Bure held out well into the 1998–99 season until he was traded on January 17, 1999, to the Florida Panthers, with Bret Hedican, Brad Ference, and Vancouver's third-round choice in the 2000 NHL Entry Draft (Robert Fried) for Ed Jovanovski, Dave Gagner, Mike Brown, Kevin Weekes, and Florida's first-round choice in the 2000 draft (Nathan Smith).[78] Talks between general managers Burke and Bryan Murray had begun in late-December, with the two meeting at the 1999 World Junior Championships in Winnipeg.[79] After the trade was completed, Bure explained in a joint-interview with the Toronto Sun and The Province that he felt he was alienated by Canucks management ever since arriving in North America from Moscow. He cited having stayed in Los Angeles for two weeks before any Canucks representative came down to see him, in addition to several bitter contract negotiations. Bure also claimed that the constant allegations of him threatening not to play during the 1994 playoff run were planted by someone within Canucks management.[80]

Meeting the Panthers in New York for a game against the Islanders, Bure debuted with his new club on January 20, 1999. He played on an all-Russian line with Viktor Kozlov and Oleg Kvasha and scored two goals to help the Panthers to a 5–1 win.[81] In his first six games with the club, Bure scored eight goals and three assists for eleven points. Less than a month into his Panthers debut, he suffered a strained right knee in a game against the Pittsburgh Penguins on February 5. He sustained the injury while attempting to kick a loose puck in the first period of the game.[82] Despite the injury, the Panthers announced three days later that Bure had signed to a five-year, US$47.5 million deal (with an option for a sixth year at US$10.5 million),[83] the most lucrative in team history.[84]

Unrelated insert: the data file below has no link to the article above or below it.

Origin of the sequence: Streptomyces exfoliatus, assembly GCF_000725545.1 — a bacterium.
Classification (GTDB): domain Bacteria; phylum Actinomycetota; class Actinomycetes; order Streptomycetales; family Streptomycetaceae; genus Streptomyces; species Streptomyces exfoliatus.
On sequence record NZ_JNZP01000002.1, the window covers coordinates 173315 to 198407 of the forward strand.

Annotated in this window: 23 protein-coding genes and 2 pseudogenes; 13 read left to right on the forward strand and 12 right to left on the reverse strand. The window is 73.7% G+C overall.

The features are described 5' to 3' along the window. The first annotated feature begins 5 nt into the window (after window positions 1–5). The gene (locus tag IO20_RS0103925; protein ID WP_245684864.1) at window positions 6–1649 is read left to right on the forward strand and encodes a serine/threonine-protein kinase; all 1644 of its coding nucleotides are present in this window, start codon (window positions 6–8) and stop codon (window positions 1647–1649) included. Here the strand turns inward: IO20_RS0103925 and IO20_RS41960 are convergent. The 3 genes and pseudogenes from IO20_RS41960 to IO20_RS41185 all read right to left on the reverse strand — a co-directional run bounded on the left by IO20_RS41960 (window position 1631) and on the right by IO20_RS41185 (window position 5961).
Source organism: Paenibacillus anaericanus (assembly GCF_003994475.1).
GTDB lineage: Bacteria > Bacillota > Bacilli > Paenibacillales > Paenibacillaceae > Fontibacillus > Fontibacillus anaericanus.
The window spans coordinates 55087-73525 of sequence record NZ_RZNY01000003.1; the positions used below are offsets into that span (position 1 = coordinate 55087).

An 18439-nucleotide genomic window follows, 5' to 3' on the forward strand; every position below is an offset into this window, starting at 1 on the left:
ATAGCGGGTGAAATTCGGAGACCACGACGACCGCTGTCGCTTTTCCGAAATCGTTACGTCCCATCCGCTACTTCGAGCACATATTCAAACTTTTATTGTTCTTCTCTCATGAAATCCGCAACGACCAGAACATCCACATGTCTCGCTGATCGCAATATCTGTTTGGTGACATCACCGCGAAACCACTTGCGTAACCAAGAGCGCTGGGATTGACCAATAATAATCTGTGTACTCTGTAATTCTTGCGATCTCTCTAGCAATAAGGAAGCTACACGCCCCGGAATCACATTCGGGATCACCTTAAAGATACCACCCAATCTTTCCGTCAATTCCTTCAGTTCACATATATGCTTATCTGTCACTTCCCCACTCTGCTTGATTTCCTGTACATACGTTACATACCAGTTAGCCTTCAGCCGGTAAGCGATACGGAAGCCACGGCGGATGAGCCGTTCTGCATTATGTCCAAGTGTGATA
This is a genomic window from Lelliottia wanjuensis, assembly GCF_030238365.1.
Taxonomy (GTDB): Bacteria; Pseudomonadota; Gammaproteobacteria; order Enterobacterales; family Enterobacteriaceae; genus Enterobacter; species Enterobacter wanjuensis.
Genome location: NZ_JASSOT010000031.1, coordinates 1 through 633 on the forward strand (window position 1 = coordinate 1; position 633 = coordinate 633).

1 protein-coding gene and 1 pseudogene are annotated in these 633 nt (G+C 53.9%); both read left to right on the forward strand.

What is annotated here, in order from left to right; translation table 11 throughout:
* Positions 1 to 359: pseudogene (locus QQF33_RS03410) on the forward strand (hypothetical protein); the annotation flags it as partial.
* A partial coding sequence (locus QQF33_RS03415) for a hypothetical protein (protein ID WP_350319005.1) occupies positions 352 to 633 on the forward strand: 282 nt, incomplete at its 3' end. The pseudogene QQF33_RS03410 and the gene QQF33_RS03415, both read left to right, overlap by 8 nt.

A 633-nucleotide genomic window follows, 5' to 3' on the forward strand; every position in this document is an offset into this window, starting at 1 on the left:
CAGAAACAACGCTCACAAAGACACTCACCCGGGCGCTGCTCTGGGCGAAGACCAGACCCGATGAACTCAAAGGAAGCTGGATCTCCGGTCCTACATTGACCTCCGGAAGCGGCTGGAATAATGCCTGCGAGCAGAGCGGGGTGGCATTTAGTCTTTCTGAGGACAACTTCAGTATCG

After being out of the lineup for nearly three weeks,[85] Bure returned to appear in five more games, but was sidelined once more for the rest of the campaign with another knee injury, suffered on March 3 after a collision with defenceman Adam Foote in a game against the Colorado Avalanche. After initial arthroscopic surgery revealed that his right ACL was not functioning, Bure underwent further reconstructive surgery on March 29.[86] Due to his holdout from Vancouver and the two immediate injuries in Florida, Bure appeared in just 11 games that season, but still managed to record 13 goals and 3 assists for 16 points.

In his first full season as a Panther, in 1999–2000, Bure led the league in goal-scoring to capture his first of two consecutive Rocket Richard Trophies with a 58-goal effort. It marked the second time Bure led the league in scoring, but his first Rocket Richard Trophy as the award had just been inducted the previous season. His 58 goals and 94 points both set franchise records. Bure helped Florida to a fifth-place finish in the Eastern Conference to earn their first post-season berth in three seasons. They were, however, swept in the opening round by the eventual Stanley Cup champion New Jersey Devils. It would be Bure's final appearance in the NHL playoffs.

Bure had been set to make his much-anticipated return to Vancouver to play the Canucks early in the season on November 5, 1999, but was instead kept out of the lineup due to a broken finger suffered in a game against the Edmonton Oilers. The injury came after having previously missed five games to a groin injury, which kept him out of a home game against the Canucks, as well.[87] During the season, he was also named to the 2000 NHL All-Star Game in Toronto, where he recorded an assist and the 11th hat trick in the history of the All-Star Game. Of Bure's three goals, two were assisted by his brother Valeri, who played on the same line with Bure, along with Bure's Panthers linemate, Viktor Kozlov.[88] Helping lead the World team to a 9–4 victory over North America, Bure was named the All-Star Game MVP.[89]